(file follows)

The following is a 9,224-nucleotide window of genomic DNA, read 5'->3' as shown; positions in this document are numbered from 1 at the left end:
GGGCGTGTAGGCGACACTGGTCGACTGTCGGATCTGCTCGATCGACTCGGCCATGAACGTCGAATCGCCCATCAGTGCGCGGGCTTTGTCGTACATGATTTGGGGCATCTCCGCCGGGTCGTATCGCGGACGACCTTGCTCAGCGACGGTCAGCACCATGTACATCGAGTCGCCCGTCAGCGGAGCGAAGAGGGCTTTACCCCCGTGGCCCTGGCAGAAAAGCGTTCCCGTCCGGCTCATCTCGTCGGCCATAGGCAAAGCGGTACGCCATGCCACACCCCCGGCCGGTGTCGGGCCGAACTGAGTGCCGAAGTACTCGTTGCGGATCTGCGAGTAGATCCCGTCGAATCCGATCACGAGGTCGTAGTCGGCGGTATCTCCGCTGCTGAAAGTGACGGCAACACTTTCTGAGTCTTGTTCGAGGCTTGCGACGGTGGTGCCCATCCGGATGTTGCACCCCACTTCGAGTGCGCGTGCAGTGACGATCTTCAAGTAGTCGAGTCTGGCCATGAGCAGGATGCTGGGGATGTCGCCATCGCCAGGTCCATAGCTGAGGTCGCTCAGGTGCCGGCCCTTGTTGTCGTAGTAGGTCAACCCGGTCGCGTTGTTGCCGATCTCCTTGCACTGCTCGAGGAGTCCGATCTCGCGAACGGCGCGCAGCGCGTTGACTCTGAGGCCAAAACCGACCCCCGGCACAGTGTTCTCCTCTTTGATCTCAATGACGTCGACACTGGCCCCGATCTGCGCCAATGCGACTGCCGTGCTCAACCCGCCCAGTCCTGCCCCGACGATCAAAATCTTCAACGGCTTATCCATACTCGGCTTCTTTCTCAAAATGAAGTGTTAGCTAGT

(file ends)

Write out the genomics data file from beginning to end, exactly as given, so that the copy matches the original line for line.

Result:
The following is a 9,224-nucleotide window of genomic DNA, read 5'->3' as shown; positions in this document are numbered from 1 at the left end:
GGGCGTGTAGGCGACACTGGTCGACTGTCGGATCTGCTCGATCGACTCGGCCATGAACGTCGAATCGCCCATCAGTGCGCGGGCTTTGTCGTACATGATTTGGGGCATCTCCGCCGGGTCGTATCGCGGACGACCTTGCTCAGCGACGGTCAGCACCATGTACATCGAGTCGCCCGTCAGCGGAGCGAAGAGGGCTTTACCCCCGTGGCCCTGGCAGAAAAGCGTTCCCGTCCGGCTCATCTCGTCGGCCATAGGCAAAGCGGTACGCCATGCCACACCCCCGGCCGGTGTCGGGCCGAACTGAGTGCCGAAGTACTCGTTGCGGATCTGCGAGTAGATCCCGTCGAATCCGATCACGAGGTCGTAGTCGGCGGTATCTCCGCTGCTGAAAGTGACGGCAACACTTTCTGAGTCTTGTTCGAGGCTTGCGACGGTGGTGCCCATCCGGATGTTGCACCCCACTTCGAGTGCGCGTGCAGTGACGATCTTCAAGTAGTCGAGTCTGGCCATGAGCAGGATGCTGGGGATGTCGCCATCGCCAGGTCCATAGCTGAGGTCGCTCAGGTGCCGGCCCTTGTTGTCGTAGTAGGTCAACCCGGTCGCGTTGTTGCCGATCTCCTTGCACTGCTCGAGGAGTCCGATCTCGCGAACGGCGCGCAGCGCGTTGACTCTGAGGCCAAAACCGACCCCCGGCACAGTGTTCTCCTCTTTGATCTCAATGACGTCGACACTGGCCCCGATCTGCGCCAATGCGACTGCCGTGCTCAACCCGCCCAGTCCTGCCCCGACGATCAAAATCTTCAACGGCTTATCCATACTCGGCTTCTTTCTCAAAATGAAGTGTTAGCTAGT